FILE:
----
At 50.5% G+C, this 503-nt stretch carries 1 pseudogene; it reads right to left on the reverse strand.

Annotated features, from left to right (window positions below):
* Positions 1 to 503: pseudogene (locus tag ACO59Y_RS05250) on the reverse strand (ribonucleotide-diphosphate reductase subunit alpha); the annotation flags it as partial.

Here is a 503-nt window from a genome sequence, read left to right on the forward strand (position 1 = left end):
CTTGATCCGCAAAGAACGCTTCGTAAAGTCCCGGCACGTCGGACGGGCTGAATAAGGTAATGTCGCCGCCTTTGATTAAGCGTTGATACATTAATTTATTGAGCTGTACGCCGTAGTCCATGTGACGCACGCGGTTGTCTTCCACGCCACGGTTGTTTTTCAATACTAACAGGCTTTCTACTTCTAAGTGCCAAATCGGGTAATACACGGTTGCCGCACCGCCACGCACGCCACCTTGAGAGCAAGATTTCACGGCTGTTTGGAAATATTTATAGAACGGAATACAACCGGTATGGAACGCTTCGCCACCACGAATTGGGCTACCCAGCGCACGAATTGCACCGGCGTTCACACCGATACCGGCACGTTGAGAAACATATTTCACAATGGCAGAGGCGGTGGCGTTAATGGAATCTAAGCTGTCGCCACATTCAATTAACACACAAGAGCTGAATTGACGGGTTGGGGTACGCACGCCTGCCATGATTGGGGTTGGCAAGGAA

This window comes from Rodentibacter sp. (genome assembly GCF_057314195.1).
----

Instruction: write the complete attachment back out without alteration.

At 50.5% G+C, this 503-nt stretch carries 1 pseudogene; it reads right to left on the reverse strand.

Annotated features, from left to right (window positions below):
* Positions 1 to 503: pseudogene (locus tag ACO59Y_RS05250) on the reverse strand (ribonucleotide-diphosphate reductase subunit alpha); the annotation flags it as partial.

Here is a 503-nt window from a genome sequence, read left to right on the forward strand (position 1 = left end):
CTTGATCCGCAAAGAACGCTTCGTAAAGTCCCGGCACGTCGGACGGGCTGAATAAGGTAATGTCGCCGCCTTTGATTAAGCGTTGATACATTAATTTATTGAGCTGTACGCCGTAGTCCATGTGACGCACGCGGTTGTCTTCCACGCCACGGTTGTTTTTCAATACTAACAGGCTTTCTACTTCTAAGTGCCAAATCGGGTAATACACGGTTGCCGCACCGCCACGCACGCCACCTTGAGAGCAAGATTTCACGGCTGTTTGGAAATATTTATAGAACGGAATACAACCGGTATGGAACGCTTCGCCACCACGAATTGGGCTACCCAGCGCACGAATTGCACCGGCGTTCACACCGATACCGGCACGTTGAGAAACATATTTCACAATGGCAGAGGCGGTGGCGTTAATGGAATCTAAGCTGTCGCCACATTCAATTAACACACAAGAGCTGAATTGACGGGTTGGGGTACGCACGCCTGCCATGATTGGGGTTGGCAAGGAA

This window comes from Rodentibacter sp. (genome assembly GCF_057314195.1).